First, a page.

The unlock of the economy is now leaping forwards, and organisations and businesses are now tackling a significant challenge in evolving their environments to meet the new requirements, while resuming business in a meaningful way.
There are three ‘C’s that we believe summarise what businesses’ working, travelling, and sales environments must achieve. They must make staff and visitors feel that:
- Safety measures are being COMPLIED with
- CONFIDENT that their health is not being compromised
- This is an experience they feel COMFORTABLE in repeating
This challenge is one that is made even more complicated by two key influencers:
- There is no reliable template upon which to base unlock plans. Around the world different ideas are being trialled with as yet no real evidence of effectiveness
- There is no single user mindset upon which to base the design and planning. International research is of limited value as countries have had different experiences of the mindset
In short — while the step towards a safer environment is a necessary one, there are a number of unknown factors.
So — how can organisations gain the understanding of whether the measures they are taking are achieving the target 3 Cs of Compliance, Confidence and Comfortable?
The first thing to recognise that the response to each of these is heavily vested in the emotions of the individual. They are not measures that prioritise the environment’s ability to enable an individual to better achieve their goal, or an organisation to more effectively sell to them.
These are important factors of course — but they now pale in significance against the emotional reaction of individuals. It’s this emotional response which will drive whether individuals feel safe and are happy to repeat the exercise — and will be the primary governing factor in how successful the environment is in enabling them to complete their tasks, or encouraging them to buy.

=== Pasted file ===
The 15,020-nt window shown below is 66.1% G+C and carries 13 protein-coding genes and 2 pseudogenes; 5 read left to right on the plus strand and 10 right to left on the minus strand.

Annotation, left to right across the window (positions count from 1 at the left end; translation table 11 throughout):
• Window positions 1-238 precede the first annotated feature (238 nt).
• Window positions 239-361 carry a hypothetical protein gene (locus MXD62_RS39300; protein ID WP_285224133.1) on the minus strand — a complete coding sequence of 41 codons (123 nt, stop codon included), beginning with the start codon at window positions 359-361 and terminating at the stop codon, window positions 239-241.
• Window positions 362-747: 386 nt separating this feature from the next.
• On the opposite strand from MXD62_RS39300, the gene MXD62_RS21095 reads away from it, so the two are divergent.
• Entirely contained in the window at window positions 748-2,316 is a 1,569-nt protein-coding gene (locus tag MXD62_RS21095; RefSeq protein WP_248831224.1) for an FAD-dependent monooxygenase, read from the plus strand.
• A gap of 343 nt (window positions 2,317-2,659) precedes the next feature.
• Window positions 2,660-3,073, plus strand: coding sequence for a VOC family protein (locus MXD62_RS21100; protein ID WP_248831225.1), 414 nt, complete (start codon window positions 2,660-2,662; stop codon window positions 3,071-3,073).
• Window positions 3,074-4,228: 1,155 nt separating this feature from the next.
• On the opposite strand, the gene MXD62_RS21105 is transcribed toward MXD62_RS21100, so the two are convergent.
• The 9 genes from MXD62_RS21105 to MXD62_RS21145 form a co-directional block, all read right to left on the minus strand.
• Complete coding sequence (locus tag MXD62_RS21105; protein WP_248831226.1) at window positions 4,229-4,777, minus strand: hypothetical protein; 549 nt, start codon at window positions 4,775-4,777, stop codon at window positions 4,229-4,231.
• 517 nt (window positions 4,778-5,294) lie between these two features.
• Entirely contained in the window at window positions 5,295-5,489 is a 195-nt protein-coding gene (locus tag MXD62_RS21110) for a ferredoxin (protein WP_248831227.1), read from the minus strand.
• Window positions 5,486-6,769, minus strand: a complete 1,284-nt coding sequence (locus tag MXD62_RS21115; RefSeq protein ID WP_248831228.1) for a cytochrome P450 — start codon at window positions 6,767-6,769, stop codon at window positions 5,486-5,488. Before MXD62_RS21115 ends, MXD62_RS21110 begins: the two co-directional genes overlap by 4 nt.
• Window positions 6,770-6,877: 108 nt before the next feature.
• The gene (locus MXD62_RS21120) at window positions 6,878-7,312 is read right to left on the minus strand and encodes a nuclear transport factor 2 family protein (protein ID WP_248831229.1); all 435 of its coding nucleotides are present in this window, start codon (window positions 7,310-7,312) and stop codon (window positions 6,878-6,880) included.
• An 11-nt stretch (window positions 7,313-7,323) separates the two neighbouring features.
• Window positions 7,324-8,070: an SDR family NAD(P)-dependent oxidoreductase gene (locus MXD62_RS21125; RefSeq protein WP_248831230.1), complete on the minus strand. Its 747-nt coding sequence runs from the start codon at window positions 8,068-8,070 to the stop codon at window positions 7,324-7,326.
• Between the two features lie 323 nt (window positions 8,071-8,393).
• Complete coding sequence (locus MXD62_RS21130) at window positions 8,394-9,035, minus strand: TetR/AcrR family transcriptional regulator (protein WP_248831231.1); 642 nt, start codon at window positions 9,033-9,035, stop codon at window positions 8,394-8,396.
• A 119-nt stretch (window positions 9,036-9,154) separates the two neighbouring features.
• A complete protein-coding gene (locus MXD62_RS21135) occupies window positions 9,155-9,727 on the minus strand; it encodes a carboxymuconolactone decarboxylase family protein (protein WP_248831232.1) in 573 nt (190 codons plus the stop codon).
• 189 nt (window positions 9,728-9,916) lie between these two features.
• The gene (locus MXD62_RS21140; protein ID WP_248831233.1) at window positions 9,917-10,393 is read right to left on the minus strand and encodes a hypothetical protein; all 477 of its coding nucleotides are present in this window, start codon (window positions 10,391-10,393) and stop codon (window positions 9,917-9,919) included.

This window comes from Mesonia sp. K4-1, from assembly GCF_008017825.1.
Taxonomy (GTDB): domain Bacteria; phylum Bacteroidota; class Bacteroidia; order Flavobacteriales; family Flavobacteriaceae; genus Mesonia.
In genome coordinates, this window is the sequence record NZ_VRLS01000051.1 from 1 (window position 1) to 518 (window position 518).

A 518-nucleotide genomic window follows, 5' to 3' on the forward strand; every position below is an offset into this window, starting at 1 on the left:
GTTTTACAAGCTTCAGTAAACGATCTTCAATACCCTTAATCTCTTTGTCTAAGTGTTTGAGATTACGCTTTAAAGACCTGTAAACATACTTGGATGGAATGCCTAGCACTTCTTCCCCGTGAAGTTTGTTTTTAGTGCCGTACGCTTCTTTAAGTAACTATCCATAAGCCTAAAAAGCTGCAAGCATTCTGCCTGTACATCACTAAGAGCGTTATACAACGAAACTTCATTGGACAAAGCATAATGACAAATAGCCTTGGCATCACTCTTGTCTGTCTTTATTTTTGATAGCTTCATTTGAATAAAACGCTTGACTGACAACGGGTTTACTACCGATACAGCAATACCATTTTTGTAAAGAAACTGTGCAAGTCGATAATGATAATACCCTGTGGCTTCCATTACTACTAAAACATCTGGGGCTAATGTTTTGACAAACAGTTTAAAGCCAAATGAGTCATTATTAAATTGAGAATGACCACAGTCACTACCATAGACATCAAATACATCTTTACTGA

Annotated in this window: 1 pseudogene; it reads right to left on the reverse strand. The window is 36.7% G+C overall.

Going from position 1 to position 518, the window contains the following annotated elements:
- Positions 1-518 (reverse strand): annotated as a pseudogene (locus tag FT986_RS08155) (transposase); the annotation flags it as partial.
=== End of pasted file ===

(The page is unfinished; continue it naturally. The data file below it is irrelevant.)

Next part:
Organisations which don’t understand this might initially believe their changes to their environments are effective and working — only to find that they are experiencing a reduction in visitor or customer numbers, a decrease in sales, or a decrease in staff satisfaction (potentially alongside attendant issues of increased staff departures or absenteeism).
Many organisations will employ surveys and other self-service feedback options to try and learn about the response to their environmental changes. But while this can provide some insight, a nuanced understanding of the customer or employee’s emotional response can only be accessed through qualitative research.
To achieve the three ‘C’s successfully, this sophisticated research must be balanced with organisations’ need for rapid insight, in order that environment changes can be tested, evaluated and adjusted quickly.
This is something we have been keenly focused on, and have now developed a replicable process for. It’s a product in large part of our work to support the Government response to the crisis, which demanded rapid user insight and guidance to inform mission critical designs.
It has proved hugely effective and formed a template for providing near real-time qual research moving forward — exactly the type of research organisations and businesses now need to provide the type of quickfire guidance on staff and visitor emotional response that is critical to delivering the three ‘C’s effectively.
There’s an irony to this — or perhaps it’s proof that necessity is the mother of invention. Not only has the COVID-19 crisis driven the need for a method of delivering rapid, effective qual research for iterative design, but it has also provided the route to its creation.